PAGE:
A No-Calibration Metal Detector

A traditional early project for someone discovering a love for electronics has been for many years a metal detector. This would mean a few transistors back in the day, but today it’s more likely to involve a microcontroller. [Mircemk] has an example that bends both worlds, with a single transistor oscillator and an Arduino.

This type of metal detector has a large search coil which forms part of the tuned circuit in an oscillator. As a piece of metal enters its range the frequency of oscillation changes. In the old days, this would have been detected as an audible beat frequency with another oscillator. This design would require a calibration step at the start of detecting, to tune the two oscillators to the same frequency.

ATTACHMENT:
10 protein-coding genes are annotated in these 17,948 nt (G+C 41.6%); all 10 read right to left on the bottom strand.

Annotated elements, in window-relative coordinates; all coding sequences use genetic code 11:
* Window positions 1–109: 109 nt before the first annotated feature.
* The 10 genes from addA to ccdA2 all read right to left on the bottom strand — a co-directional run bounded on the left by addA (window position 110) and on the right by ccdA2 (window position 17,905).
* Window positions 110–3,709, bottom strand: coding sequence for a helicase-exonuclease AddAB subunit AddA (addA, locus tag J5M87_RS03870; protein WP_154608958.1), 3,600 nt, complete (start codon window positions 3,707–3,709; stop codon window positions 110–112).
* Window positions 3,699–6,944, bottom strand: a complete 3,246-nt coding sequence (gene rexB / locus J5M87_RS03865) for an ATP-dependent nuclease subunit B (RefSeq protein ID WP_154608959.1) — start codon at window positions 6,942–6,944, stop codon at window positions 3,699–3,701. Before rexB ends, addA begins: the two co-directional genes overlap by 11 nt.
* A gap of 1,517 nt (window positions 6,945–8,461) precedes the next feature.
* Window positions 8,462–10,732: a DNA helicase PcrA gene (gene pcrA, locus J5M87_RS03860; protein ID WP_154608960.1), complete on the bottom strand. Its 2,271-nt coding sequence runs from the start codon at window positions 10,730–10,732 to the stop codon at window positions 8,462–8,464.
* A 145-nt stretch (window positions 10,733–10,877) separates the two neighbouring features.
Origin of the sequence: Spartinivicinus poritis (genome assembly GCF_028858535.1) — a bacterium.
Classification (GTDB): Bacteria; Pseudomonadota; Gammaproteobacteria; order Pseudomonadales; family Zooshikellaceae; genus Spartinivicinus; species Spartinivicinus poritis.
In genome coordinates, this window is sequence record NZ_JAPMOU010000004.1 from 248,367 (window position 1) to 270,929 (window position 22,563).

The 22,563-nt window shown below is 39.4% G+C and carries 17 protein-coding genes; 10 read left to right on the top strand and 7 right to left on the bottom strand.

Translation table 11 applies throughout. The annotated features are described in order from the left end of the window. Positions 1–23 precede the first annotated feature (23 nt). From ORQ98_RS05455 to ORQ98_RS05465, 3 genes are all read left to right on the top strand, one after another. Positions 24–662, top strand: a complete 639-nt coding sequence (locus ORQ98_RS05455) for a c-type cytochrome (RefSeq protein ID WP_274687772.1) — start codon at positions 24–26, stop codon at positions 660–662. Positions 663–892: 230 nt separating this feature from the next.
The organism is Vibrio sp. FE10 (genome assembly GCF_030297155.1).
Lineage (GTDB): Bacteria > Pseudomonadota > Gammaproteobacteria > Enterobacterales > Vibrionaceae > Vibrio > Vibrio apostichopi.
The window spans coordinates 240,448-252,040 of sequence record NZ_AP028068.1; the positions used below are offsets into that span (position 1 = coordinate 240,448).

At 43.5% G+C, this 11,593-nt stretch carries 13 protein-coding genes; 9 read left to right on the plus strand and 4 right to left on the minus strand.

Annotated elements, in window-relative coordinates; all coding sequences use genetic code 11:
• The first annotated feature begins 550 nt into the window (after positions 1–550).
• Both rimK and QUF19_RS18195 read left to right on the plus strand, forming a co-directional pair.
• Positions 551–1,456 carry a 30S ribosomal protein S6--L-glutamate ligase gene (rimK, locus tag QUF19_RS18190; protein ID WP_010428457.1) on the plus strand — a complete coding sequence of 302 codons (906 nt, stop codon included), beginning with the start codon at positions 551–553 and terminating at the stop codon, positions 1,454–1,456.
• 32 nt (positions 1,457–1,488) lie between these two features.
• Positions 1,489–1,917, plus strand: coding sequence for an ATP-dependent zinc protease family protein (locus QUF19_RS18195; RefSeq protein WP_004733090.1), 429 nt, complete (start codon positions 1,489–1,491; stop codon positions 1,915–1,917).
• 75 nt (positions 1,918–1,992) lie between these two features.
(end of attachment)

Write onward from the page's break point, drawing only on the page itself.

This detector keeps the first oscillator but eschews the second one in favor of an Arduino. The microcontroller acts as a frequency counter, monitoring the frequency and issuing an alarm when it detects a change likely to be caused by a piece of metal. It may not have some of the finess a human ear could apply to a beat frequency in the all-analogue days, but it’s simple enough to build and it avoids the need for calibration. Seeing it in the video below the break we’re sure that just like those transistor models old, there will be plenty of fun to be had with it.

An Arduino may be one of the current go-to parts, but will it ever displace the 555? Perhaps not in the world of metal detectors!

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